We have to remember to find joy in things. I try to watch silly comedies from my childhood or go get an ice cream or milkshake. I think people feel guilty at times if they show joy online because it may appear as though they’re not acknowledging the injustice or the virus. But I think it’s wrong to shame others for finding light in these dark times. There’s obviously a difference between those who are oblivious and ignorantly finding bliss in these dark times versus those who are finding a way to maintain hope. I think that’s something for people to remember. ESPECIALLY BLACK PEOPLE. We deserve to experience joy.

Exercising has been very helpful for me. I’m not a sporty person at all, but I’ve been getting into a lot of Bruce Lee lately. His way of thinking has really helped me. It’s shown me a way of treating working out like meditation in a way. Just focusing on me, my mind, and body. It’s a great stress reliever and helps me be present.

Speaking of self-care, you have really good skin! What’s your skincare routine and do you think it’s still taboo for men to openly care about their skin?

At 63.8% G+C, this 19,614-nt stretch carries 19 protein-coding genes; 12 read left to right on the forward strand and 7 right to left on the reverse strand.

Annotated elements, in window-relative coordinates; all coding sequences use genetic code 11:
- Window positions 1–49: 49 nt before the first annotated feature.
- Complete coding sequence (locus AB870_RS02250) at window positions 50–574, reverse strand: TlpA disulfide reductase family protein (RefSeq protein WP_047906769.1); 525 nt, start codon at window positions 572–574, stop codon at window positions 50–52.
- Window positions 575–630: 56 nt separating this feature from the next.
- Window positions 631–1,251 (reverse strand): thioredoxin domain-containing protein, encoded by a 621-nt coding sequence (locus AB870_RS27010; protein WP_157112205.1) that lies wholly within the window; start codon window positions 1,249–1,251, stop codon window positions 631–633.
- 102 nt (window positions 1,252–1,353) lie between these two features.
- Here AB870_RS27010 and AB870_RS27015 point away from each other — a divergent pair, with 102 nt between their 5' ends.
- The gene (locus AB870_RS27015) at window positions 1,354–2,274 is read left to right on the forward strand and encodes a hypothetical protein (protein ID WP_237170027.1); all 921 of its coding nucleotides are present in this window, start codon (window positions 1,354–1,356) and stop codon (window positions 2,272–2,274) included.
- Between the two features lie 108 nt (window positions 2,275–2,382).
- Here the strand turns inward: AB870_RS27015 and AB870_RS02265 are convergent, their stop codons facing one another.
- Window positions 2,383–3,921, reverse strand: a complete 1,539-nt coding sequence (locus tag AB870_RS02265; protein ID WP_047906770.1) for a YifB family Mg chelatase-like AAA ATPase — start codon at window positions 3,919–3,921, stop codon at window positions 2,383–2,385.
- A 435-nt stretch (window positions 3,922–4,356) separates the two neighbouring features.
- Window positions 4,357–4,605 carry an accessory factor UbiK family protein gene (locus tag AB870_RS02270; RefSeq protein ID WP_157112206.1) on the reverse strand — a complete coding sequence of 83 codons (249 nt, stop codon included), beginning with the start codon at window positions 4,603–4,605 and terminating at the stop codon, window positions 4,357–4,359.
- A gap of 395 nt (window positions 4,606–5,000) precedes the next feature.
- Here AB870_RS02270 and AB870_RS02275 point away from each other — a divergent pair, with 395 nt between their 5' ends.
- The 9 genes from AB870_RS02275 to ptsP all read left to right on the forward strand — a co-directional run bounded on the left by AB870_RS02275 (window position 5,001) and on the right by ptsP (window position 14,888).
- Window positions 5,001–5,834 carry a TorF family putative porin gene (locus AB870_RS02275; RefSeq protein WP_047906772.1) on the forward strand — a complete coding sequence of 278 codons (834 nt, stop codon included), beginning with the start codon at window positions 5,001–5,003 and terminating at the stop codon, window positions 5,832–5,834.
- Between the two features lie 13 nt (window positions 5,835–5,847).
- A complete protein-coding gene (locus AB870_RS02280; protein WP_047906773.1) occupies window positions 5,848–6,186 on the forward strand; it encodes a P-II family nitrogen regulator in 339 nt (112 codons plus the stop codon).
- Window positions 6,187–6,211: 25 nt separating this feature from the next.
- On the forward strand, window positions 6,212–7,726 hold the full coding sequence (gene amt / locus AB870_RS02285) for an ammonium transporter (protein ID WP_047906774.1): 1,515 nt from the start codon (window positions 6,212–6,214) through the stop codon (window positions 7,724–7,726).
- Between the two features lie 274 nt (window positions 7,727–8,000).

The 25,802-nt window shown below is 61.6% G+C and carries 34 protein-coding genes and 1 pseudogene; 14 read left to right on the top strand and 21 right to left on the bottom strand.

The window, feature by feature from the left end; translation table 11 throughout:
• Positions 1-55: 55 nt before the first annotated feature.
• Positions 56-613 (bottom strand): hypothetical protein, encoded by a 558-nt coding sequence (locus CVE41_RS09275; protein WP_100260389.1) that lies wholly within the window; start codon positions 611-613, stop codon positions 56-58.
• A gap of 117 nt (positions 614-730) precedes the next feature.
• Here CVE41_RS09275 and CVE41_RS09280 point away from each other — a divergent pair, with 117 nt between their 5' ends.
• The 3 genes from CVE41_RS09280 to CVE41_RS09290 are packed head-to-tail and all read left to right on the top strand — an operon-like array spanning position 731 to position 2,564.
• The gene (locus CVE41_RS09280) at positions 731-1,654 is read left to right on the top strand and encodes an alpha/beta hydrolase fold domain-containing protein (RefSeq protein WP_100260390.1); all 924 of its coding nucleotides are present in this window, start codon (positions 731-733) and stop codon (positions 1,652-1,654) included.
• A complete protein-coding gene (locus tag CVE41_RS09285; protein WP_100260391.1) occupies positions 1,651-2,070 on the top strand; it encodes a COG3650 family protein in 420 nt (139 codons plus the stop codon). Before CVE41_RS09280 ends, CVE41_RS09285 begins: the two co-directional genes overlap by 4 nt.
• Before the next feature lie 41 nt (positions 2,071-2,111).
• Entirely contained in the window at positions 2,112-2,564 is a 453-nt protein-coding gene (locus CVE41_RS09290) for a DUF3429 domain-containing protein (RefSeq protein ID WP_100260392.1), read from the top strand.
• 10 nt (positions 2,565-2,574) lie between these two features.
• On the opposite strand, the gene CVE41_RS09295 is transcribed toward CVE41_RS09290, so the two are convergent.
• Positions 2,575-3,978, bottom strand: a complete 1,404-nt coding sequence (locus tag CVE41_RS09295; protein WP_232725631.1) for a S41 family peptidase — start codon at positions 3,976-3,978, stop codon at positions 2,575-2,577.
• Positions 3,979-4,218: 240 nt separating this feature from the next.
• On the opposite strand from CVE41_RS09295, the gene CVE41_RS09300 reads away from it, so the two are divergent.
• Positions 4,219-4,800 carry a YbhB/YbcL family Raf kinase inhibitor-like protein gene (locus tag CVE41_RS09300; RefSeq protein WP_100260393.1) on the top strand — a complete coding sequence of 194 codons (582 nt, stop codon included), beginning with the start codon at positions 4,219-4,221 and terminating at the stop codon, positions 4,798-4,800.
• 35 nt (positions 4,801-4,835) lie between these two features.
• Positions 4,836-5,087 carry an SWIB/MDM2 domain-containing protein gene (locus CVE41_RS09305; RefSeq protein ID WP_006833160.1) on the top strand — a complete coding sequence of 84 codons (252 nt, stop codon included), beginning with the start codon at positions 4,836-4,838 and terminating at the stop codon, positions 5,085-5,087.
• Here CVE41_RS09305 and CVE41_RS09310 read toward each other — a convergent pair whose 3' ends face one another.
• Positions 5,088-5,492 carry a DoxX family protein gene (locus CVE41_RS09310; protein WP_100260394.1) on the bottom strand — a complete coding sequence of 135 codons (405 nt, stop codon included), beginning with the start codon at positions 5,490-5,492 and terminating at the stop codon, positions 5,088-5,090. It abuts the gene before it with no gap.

Thank you! My girlfriend works in the beauty department at Vogue, so she’s always introducing me to new products. My go-to routine is a simple four-step process:

1. Wash my face with Youth to The People’s Superfood Cleanser.

2. Apply Herbivore’s Emerald Deep Moisture Glow Oil.

3. Moisturize with Kiehls Ultra Facial Cream.

4. Finish off with Emarald’s Rose Hibiscus Hydrating Face Mist.

Occasionally I’ll do a face mask. My favorites are Dr. Jart’s Hydration Lover mask and Soft’s Moisture Mask. But I’ve been wanting to support more Black-owned beauty brands. Some of my favorites that my girlfriend has put me onto are EPARA, AHF Body Chemistry, and Bevel.